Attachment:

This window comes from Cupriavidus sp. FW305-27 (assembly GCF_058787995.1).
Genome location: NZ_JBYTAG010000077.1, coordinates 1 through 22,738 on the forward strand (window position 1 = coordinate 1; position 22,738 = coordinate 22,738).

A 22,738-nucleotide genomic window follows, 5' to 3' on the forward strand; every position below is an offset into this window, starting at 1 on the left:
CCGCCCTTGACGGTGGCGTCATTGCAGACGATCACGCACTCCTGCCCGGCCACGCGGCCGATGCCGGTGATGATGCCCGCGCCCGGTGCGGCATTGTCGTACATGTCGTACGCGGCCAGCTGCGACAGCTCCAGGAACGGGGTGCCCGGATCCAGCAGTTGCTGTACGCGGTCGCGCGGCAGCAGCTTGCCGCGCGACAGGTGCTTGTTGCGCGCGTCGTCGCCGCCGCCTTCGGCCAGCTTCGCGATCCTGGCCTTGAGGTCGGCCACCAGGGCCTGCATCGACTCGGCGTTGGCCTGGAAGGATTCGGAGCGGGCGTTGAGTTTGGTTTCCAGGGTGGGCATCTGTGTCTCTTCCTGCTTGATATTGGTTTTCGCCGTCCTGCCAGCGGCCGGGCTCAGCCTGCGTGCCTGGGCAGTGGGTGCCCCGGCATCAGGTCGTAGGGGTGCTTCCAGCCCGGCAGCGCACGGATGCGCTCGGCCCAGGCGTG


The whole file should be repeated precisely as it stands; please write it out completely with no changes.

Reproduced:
This window comes from Cupriavidus sp. FW305-27 (assembly GCF_058787995.1).
Genome location: NZ_JBYTAG010000077.1, coordinates 1 through 22,738 on the forward strand (window position 1 = coordinate 1; position 22,738 = coordinate 22,738).

A 22,738-nucleotide genomic window follows, 5' to 3' on the forward strand; every position below is an offset into this window, starting at 1 on the left:
CCGCCCTTGACGGTGGCGTCATTGCAGACGATCACGCACTCCTGCCCGGCCACGCGGCCGATGCCGGTGATGATGCCCGCGCCCGGTGCGGCATTGTCGTACATGTCGTACGCGGCCAGCTGCGACAGCTCCAGGAACGGGGTGCCCGGATCCAGCAGTTGCTGTACGCGGTCGCGCGGCAGCAGCTTGCCGCGCGACAGGTGCTTGTTGCGCGCGTCGTCGCCGCCGCCTTCGGCCAGCTTCGCGATCCTGGCCTTGAGGTCGGCCACCAGGGCCTGCATCGACTCGGCGTTGGCCTGGAAGGATTCGGAGCGGGCGTTGAGTTTGGTTTCCAGGGTGGGCATCTGTGTCTCTTCCTGCTTGATATTGGTTTTCGCCGTCCTGCCAGCGGCCGGGCTCAGCCTGCGTGCCTGGGCAGTGGGTGCCCCGGCATCAGGTCGTAGGGGTGCTTCCAGCCCGGCAGCGCACGGATGCGCTCGGCCCAGGCGTG